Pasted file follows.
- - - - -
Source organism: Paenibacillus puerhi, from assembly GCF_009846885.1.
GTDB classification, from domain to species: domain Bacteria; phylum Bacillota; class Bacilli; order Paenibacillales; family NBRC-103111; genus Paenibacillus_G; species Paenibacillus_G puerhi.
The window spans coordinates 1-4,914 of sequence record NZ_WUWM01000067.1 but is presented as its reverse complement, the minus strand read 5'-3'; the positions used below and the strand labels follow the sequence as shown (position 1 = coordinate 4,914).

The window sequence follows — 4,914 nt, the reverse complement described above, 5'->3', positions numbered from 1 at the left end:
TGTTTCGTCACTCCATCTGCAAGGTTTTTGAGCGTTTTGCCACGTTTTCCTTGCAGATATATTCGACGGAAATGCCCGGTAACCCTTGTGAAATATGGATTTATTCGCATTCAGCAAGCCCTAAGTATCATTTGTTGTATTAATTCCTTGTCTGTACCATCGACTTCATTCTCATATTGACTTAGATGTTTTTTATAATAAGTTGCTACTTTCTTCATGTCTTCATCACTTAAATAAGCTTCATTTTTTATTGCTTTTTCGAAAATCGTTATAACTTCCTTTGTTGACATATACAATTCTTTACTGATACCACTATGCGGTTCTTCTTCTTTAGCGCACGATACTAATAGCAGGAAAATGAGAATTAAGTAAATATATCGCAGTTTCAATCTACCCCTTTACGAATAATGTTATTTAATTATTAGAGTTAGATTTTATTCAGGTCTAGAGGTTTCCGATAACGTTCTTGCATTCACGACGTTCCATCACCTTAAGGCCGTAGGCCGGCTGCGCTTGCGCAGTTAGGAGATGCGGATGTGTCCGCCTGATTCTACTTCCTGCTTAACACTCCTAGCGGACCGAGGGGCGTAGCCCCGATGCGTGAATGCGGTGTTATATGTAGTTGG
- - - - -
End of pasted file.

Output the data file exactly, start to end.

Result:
Source organism: Paenibacillus puerhi, from assembly GCF_009846885.1.
GTDB classification, from domain to species: domain Bacteria; phylum Bacillota; class Bacilli; order Paenibacillales; family NBRC-103111; genus Paenibacillus_G; species Paenibacillus_G puerhi.
The window spans coordinates 1-4,914 of sequence record NZ_WUWM01000067.1 but is presented as its reverse complement, the minus strand read 5'-3'; the positions used below and the strand labels follow the sequence as shown (position 1 = coordinate 4,914).

The window sequence follows — 4,914 nt, the reverse complement described above, 5'->3', positions numbered from 1 at the left end:
TGTTTCGTCACTCCATCTGCAAGGTTTTTGAGCGTTTTGCCACGTTTTCCTTGCAGATATATTCGACGGAAATGCCCGGTAACCCTTGTGAAATATGGATTTATTCGCATTCAGCAAGCCCTAAGTATCATTTGTTGTATTAATTCCTTGTCTGTACCATCGACTTCATTCTCATATTGACTTAGATGTTTTTTATAATAAGTTGCTACTTTCTTCATGTCTTCATCACTTAAATAAGCTTCATTTTTTATTGCTTTTTCGAAAATCGTTATAACTTCCTTTGTTGACATATACAATTCTTTACTGATACCACTATGCGGTTCTTCTTCTTTAGCGCACGATACTAATAGCAGGAAAATGAGAATTAAGTAAATATATCGCAGTTTCAATCTACCCCTTTACGAATAATGTTATTTAATTATTAGAGTTAGATTTTATTCAGGTCTAGAGGTTTCCGATAACGTTCTTGCATTCACGACGTTCCATCACCTTAAGGCCGTAGGCCGGCTGCGCTTGCGCAGTTAGGAGATGCGGATGTGTCCGCCTGATTCTACTTCCTGCTTAACACTCCTAGCGGACCGAGGGGCGTAGCCCCGATGCGTGAATGCGGTGTTATATGTAGTTGG